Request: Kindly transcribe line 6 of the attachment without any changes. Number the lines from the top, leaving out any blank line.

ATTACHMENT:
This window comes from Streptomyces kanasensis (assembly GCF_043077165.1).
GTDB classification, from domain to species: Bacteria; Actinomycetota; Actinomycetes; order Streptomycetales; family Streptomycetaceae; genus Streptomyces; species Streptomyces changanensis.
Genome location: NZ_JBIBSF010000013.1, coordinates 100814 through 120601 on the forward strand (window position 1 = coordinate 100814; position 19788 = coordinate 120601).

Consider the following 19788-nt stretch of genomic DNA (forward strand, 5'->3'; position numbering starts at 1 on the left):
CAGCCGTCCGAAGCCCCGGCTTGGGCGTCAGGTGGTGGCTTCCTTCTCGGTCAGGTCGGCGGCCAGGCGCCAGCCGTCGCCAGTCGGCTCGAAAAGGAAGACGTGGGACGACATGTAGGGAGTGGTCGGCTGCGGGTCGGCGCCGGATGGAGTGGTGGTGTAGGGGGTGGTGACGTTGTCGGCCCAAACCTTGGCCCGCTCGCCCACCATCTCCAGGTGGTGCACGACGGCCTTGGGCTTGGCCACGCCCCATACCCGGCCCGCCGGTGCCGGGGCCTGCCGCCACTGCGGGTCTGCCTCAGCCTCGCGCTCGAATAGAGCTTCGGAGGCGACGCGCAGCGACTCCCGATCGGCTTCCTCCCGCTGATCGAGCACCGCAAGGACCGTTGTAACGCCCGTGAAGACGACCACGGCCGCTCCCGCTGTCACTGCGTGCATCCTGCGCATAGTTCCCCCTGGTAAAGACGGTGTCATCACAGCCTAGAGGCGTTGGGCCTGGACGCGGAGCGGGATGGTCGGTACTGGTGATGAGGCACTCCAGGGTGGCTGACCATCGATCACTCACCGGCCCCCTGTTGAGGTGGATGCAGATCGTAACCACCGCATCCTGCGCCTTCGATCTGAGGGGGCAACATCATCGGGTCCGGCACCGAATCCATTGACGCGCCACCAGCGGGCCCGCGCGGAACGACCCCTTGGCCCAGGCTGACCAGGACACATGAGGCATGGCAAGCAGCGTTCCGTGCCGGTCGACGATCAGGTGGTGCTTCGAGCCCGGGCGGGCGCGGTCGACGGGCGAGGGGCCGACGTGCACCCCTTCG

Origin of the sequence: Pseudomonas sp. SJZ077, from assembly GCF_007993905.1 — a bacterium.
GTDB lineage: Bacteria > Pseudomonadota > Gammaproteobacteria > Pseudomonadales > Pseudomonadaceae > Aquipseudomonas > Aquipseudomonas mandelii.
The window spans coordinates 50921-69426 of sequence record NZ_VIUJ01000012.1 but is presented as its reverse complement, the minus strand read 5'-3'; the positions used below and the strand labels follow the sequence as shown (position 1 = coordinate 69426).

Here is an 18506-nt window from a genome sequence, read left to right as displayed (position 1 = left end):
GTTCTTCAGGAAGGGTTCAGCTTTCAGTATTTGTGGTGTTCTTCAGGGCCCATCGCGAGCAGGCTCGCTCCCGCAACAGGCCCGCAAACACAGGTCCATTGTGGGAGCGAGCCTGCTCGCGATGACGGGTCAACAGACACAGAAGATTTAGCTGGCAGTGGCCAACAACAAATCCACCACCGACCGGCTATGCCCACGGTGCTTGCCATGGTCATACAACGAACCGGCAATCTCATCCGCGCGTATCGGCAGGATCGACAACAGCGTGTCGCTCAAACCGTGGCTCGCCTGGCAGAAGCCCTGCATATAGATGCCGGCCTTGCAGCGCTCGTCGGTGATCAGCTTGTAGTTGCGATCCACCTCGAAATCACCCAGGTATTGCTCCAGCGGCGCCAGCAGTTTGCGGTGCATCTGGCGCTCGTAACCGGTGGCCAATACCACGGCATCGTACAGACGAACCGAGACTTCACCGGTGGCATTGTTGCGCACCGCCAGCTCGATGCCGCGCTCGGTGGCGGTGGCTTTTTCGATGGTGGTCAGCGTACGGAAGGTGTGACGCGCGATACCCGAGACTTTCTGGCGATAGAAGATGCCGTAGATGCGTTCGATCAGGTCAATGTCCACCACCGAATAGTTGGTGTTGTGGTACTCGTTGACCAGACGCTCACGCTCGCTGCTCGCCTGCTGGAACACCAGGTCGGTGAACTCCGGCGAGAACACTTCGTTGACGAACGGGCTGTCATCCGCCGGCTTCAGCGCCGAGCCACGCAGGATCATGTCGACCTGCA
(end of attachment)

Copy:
Origin of the sequence: Pseudomonas sp. SJZ077, from assembly GCF_007993905.1 — a bacterium.